Applying lean UX to product design

The process of building an internal leaning platform that solved a real business problem.

Team

Almo Mitchell (Product Designer, Project Lead)

Holly Matthews (Product Delivery Manager)

Vanessa Jarmillo (Web Designer)

Problem

Ve is an industry-leading marketing and advertising tech company with offices around the world.

In the past, Ve has struggled to provide staff with adequate information about their products and services. A lack of communication between departments meant important knowledge was not fully understood.

The ‘Product Portal’ was used to share information on products, their features and any bugs, fixes, updates and new releases. However, it was hardly used, badly structured, difficult to navigate and lacking the key product information required by teams.

The product updates page from the original Product Portal

A new and improved platform was needed, where key information about products and services could be easy to access and understand. Categories had to be structured logically, with intuitive navigation and search functionality that would deliver an engaging user experience for new and existing employees.

Design Process

After receiving the brief, initial research into the existing Product Portal helped me discover the problem. This knowledge was used as a starting point of conversation for a kick-off meeting with the stakeholders, where the project scope was outlined, along with any upfront risks and technical constraints. Following this conversation, a detailed project plan with a list of activities and timeframes was created to ensure any output of work aligned with business goals.

A series of ‘how-might-we’ questions were written on post-it notes. These questions were used to make sense of the key pain points that came from the stakeholder meeting. By grouping similar questions into themes with an affinity map, assumptions could be made about users and their behaviours. Building personas and drawing user flows helped understand how people navigated through the platform to perform tasks, and where potential problems could arise.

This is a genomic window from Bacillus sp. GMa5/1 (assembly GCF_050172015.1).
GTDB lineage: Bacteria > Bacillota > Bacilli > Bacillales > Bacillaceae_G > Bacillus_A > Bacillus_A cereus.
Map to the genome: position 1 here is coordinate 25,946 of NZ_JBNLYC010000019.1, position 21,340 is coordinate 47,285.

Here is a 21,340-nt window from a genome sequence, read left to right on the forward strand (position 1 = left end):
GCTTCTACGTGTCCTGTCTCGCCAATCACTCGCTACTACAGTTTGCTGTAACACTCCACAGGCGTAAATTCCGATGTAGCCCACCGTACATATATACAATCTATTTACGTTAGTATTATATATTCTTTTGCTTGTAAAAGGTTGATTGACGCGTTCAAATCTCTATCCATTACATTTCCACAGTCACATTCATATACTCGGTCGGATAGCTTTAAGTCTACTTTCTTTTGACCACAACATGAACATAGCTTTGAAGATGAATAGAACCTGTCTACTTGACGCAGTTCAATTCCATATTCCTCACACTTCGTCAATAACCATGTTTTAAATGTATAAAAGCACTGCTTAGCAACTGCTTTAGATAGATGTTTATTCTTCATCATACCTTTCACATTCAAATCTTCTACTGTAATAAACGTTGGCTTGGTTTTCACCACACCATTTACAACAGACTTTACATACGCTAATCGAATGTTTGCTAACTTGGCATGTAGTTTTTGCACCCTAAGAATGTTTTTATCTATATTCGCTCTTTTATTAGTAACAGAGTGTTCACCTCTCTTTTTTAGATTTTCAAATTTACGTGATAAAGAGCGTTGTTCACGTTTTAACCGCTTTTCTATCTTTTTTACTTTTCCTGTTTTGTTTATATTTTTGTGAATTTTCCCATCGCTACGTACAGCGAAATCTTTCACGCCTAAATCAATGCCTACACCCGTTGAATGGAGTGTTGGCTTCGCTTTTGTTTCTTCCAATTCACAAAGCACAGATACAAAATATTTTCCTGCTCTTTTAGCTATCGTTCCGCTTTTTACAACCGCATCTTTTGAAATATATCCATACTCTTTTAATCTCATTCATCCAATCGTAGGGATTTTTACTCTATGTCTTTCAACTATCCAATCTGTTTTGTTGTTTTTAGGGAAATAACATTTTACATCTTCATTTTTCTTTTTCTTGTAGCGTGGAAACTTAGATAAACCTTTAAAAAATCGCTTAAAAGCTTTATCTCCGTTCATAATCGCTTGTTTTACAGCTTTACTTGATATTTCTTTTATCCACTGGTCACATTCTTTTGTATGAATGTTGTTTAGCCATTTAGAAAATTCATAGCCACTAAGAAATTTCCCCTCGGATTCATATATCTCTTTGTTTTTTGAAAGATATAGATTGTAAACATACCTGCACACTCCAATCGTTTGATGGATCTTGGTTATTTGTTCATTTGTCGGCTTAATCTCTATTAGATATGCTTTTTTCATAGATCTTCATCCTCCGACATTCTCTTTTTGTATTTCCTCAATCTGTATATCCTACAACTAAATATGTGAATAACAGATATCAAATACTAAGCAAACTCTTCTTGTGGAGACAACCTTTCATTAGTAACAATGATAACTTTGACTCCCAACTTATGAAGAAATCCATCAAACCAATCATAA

Affinity map of HMW questions that were prioritised based on business objectives

User research with individuals from a variety of departments in territories across the globe gave me a true understanding of how people were interacting with Product Portal. The conversations validated some assumptions whilst disproving others, and even unearthed many deeper issues and workarounds that hadn’t previously been thought about. These new learnings helped discover real user pain points that were aligned and prioritised with business objectives. From here I was able to define the walking skeleton of an MVP, with a list of ‘must haves’ vs ‘nice to haves’.

With a greater depth of knowledge for the project, the problem statement was redefined, with job stories and hypothesis statements built around it.

I worked on low fidelity sketches so that I could quickly develop initial ideas and start gathering instant feedback before investing time into high-fidelity designs. Navigation was an area we had to get right to ensure a good user experience, so, after numerous rounds of testing and iteration, I landed on the idea of an expandable side menu. This allowed for quick navigation through text-heavy pages with anchor links, significantly reducing search time. In addition to this, a search bar was added so users can look for suggestions based on keywords.